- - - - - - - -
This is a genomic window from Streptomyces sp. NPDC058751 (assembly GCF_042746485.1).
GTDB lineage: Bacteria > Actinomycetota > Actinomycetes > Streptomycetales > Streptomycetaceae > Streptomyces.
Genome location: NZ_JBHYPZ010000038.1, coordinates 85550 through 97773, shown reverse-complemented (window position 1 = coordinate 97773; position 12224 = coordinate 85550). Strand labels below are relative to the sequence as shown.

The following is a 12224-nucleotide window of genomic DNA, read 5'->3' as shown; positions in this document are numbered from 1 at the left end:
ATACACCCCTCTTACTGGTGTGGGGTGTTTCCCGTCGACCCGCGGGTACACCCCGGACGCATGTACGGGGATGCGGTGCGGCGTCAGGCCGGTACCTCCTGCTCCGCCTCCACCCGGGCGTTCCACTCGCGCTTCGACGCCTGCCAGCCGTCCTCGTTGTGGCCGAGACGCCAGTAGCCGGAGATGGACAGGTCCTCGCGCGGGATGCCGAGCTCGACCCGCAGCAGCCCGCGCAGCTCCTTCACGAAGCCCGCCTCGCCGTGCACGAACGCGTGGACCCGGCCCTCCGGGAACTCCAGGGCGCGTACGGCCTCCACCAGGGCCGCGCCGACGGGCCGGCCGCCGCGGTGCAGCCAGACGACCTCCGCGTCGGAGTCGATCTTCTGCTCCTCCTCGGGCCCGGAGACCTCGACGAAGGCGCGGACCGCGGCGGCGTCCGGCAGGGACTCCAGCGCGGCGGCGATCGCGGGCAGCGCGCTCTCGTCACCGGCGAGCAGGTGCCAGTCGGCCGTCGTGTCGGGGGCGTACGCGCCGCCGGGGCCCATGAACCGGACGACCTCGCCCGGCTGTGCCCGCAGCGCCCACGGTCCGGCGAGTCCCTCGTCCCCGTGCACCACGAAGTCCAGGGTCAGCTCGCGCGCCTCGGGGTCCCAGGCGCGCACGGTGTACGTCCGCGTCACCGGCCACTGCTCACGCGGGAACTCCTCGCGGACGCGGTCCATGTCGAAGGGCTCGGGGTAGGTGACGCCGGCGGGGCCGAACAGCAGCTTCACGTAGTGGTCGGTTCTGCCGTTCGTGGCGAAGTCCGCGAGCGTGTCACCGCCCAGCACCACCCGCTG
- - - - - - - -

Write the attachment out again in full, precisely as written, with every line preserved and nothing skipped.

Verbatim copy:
This is a genomic window from Streptomyces sp. NPDC058751 (assembly GCF_042746485.1).
GTDB lineage: Bacteria > Actinomycetota > Actinomycetes > Streptomycetales > Streptomycetaceae > Streptomyces.
Genome location: NZ_JBHYPZ010000038.1, coordinates 85550 through 97773, shown reverse-complemented (window position 1 = coordinate 97773; position 12224 = coordinate 85550). Strand labels below are relative to the sequence as shown.

The following is a 12224-nucleotide window of genomic DNA, read 5'->3' as shown; positions in this document are numbered from 1 at the left end:
ATACACCCCTCTTACTGGTGTGGGGTGTTTCCCGTCGACCCGCGGGTACACCCCGGACGCATGTACGGGGATGCGGTGCGGCGTCAGGCCGGTACCTCCTGCTCCGCCTCCACCCGGGCGTTCCACTCGCGCTTCGACGCCTGCCAGCCGTCCTCGTTGTGGCCGAGACGCCAGTAGCCGGAGATGGACAGGTCCTCGCGCGGGATGCCGAGCTCGACCCGCAGCAGCCCGCGCAGCTCCTTCACGAAGCCCGCCTCGCCGTGCACGAACGCGTGGACCCGGCCCTCCGGGAACTCCAGGGCGCGTACGGCCTCCACCAGGGCCGCGCCGACGGGCCGGCCGCCGCGGTGCAGCCAGACGACCTCCGCGTCGGAGTCGATCTTCTGCTCCTCCTCGGGCCCGGAGACCTCGACGAAGGCGCGGACCGCGGCGGCGTCCGGCAGGGACTCCAGCGCGGCGGCGATCGCGGGCAGCGCGCTCTCGTCACCGGCGAGCAGGTGCCAGTCGGCCGTCGTGTCGGGGGCGTACGCGCCGCCGGGGCCCATGAACCGGACGACCTCGCCCGGCTGTGCCCGCAGCGCCCACGGTCCGGCGAGTCCCTCGTCCCCGTGCACCACGAAGTCCAGGGTCAGCTCGCGCGCCTCGGGGTCCCAGGCGCGCACGGTGTACGTCCGCGTCACCGGCCACTGCTCACGCGGGAACTCCTCGCGGACGCGGTCCATGTCGAAGGGCTCGGGGTAGGTGACGCCGGCGGGGCCGAACAGCAGCTTCACGTAGTGGTCGGTTCTGCCGTTCGTGGCGAAGTCCGCGAGCGTGTCACCGCCCAGCACCACCCGCTG